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The National Portrait Gallery acknowledges the Traditional Custodians of Country throughout Australia and recognises the continuing connection to lands, waters and communities. We pay our respect to Aboriginal and Torres Strait Islander cultures and to Elders both past and present.

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Goollabal (Rainbow Serpent), 2018

by Shirley Purdie

“That’s in Violet Valley when that Rainbow Serpent locked my aunty’s hand. Two little girls bin run back and tell ‘em two old man that water bin rising up, that Rainbow Serpent bin lock ‘em (my aunty’s hand) and he bin nearly drowned. That two old man, they bin come and do blessing near la water, and they kill that Rainbow Serpent.”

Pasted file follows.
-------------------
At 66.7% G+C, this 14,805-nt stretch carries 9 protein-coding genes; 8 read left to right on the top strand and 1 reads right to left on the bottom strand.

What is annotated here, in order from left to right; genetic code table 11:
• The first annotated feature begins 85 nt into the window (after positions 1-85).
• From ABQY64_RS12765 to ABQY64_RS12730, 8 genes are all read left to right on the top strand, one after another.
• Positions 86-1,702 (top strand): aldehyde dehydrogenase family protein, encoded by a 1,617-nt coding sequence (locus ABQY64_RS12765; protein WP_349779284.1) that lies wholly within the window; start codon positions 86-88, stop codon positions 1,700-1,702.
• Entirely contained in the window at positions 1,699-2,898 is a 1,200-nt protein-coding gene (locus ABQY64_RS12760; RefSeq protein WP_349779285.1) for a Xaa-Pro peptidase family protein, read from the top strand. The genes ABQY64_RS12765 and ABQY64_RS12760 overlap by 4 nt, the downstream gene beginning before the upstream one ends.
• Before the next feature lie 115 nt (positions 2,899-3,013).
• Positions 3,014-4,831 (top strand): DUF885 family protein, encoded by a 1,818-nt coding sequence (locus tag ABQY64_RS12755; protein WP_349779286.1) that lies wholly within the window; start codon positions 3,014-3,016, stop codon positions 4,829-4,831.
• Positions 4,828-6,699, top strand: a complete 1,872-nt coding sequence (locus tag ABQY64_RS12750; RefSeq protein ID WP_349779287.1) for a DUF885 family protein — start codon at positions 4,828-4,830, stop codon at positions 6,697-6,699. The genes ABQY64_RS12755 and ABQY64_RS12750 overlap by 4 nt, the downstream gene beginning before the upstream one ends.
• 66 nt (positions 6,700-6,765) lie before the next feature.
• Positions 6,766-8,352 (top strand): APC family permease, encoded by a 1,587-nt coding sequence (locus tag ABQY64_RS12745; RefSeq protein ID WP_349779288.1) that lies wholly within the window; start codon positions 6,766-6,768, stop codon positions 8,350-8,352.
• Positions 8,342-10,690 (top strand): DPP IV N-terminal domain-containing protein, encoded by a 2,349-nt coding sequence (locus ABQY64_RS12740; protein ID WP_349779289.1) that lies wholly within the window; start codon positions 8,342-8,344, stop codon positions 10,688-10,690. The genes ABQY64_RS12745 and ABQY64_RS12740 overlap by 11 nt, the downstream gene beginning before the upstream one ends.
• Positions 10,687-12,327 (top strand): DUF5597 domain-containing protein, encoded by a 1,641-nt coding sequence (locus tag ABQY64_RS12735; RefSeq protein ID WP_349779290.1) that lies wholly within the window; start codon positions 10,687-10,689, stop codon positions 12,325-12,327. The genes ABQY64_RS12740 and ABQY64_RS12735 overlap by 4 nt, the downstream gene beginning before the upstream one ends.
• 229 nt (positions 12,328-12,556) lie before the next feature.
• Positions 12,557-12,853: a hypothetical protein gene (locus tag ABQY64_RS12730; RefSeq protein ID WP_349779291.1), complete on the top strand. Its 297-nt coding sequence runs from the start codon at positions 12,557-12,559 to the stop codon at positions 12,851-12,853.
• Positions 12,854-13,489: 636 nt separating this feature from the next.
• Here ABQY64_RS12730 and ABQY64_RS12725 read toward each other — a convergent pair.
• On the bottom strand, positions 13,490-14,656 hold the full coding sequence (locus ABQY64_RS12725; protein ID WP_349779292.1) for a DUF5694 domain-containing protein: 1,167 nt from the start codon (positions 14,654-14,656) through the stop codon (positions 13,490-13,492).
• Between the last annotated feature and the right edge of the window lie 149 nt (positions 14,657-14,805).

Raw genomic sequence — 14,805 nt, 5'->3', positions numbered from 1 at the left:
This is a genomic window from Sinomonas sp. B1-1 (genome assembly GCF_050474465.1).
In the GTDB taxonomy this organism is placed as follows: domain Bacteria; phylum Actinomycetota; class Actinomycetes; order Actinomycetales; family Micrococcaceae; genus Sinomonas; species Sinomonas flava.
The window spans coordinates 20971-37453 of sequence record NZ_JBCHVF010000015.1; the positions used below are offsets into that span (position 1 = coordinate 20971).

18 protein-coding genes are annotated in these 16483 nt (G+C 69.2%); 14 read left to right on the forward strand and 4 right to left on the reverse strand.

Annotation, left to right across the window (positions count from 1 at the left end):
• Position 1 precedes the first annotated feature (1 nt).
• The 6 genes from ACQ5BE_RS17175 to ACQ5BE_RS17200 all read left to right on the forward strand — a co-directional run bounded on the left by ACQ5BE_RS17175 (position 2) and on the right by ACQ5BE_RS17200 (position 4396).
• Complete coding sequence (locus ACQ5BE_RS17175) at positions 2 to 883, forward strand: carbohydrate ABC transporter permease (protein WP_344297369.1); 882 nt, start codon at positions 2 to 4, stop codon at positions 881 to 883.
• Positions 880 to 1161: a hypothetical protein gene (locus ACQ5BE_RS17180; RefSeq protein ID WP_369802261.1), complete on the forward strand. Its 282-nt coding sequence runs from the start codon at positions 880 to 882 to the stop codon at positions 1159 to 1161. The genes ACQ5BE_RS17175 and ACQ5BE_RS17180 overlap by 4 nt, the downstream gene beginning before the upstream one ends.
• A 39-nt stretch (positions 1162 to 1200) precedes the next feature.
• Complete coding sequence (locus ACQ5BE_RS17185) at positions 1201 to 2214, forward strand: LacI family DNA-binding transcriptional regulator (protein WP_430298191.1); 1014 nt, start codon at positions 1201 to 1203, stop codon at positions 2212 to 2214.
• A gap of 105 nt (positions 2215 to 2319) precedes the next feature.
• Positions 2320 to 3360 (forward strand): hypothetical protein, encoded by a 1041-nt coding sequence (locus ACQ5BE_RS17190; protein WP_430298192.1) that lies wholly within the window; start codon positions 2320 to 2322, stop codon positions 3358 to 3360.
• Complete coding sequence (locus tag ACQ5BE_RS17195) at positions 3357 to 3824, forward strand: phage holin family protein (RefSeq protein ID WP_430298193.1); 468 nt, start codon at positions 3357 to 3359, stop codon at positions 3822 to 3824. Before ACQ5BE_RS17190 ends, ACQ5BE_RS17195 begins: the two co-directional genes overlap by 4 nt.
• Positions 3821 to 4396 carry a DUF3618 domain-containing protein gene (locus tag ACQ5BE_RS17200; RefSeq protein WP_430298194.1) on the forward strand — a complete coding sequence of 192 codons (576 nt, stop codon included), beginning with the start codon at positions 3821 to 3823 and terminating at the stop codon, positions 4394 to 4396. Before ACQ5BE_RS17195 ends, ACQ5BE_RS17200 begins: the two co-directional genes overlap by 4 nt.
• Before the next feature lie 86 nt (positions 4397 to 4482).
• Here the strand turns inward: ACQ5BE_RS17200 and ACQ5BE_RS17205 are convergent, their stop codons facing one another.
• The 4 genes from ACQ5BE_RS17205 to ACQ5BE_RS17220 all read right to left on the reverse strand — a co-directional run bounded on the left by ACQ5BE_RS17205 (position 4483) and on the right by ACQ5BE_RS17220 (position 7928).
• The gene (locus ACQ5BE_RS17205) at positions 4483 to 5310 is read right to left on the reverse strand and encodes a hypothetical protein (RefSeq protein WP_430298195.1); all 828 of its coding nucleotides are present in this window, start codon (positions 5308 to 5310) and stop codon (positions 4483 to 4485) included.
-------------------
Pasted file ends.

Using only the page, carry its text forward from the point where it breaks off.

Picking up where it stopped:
Shirley’s mother, Madigan Thomas, and aunty, Old Bayallal (Judy), told her this story when she was young. Bayallal used to get little perch fish when she was younger, with the other girls. One day, she went to Violet Valley River (grey area) and stuck her hands in the water to catch the perch. Her hand got stuck in a rock (black circle) and some other young girls went to tell their elders. The two men came and did a ritual, somewhat like a mantha (welcome blessing ceremony): they smeared the leaves of the nearby river gum with their sweat and other bodily products (like dead skin), then introduced the leaves into the water to kill the Rainbow Serpent. They saw blood shooting out of the water, and the snake went off upstream, and wanted to come out of the water; it left a hole over there in that spot (brown circle).

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The National Portrait Gallery acknowledges the Traditional Custodians of Country throughout Australia and recognises the continuing connection to lands, waters and communities. We pay our respect to Aboriginal and Torres Strait Islander cultures and to Elders past and present. We respectfully advise that this site includes works by, images of, names of, voices of and references to deceased people.

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